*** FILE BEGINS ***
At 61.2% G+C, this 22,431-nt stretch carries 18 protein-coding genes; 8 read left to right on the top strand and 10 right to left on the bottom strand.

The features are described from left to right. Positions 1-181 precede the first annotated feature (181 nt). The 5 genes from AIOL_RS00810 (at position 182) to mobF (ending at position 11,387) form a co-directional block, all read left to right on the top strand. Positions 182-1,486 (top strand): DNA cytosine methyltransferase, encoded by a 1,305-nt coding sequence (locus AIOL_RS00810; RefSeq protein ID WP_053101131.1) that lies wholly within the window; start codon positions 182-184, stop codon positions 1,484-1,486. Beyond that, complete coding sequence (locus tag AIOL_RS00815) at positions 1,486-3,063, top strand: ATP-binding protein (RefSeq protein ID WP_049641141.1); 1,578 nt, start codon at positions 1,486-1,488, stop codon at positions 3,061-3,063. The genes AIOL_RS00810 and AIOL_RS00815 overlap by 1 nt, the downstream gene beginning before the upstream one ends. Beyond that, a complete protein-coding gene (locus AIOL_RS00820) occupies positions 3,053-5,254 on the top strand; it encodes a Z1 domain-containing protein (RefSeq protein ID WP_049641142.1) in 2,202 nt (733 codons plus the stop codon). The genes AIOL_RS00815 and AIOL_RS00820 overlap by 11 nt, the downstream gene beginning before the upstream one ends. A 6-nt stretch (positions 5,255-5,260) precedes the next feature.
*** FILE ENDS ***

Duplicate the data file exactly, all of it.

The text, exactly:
At 61.2% G+C, this 22,431-nt stretch carries 18 protein-coding genes; 8 read left to right on the top strand and 10 right to left on the bottom strand.

The features are described from left to right. Positions 1-181 precede the first annotated feature (181 nt). The 5 genes from AIOL_RS00810 (at position 182) to mobF (ending at position 11,387) form a co-directional block, all read left to right on the top strand. Positions 182-1,486 (top strand): DNA cytosine methyltransferase, encoded by a 1,305-nt coding sequence (locus AIOL_RS00810; RefSeq protein ID WP_053101131.1) that lies wholly within the window; start codon positions 182-184, stop codon positions 1,484-1,486. Beyond that, complete coding sequence (locus tag AIOL_RS00815) at positions 1,486-3,063, top strand: ATP-binding protein (RefSeq protein ID WP_049641141.1); 1,578 nt, start codon at positions 1,486-1,488, stop codon at positions 3,061-3,063. The genes AIOL_RS00810 and AIOL_RS00815 overlap by 1 nt, the downstream gene beginning before the upstream one ends. Beyond that, a complete protein-coding gene (locus AIOL_RS00820) occupies positions 3,053-5,254 on the top strand; it encodes a Z1 domain-containing protein (RefSeq protein ID WP_049641142.1) in 2,202 nt (733 codons plus the stop codon). The genes AIOL_RS00815 and AIOL_RS00820 overlap by 11 nt, the downstream gene beginning before the upstream one ends. A 6-nt stretch (positions 5,255-5,260) precedes the next feature.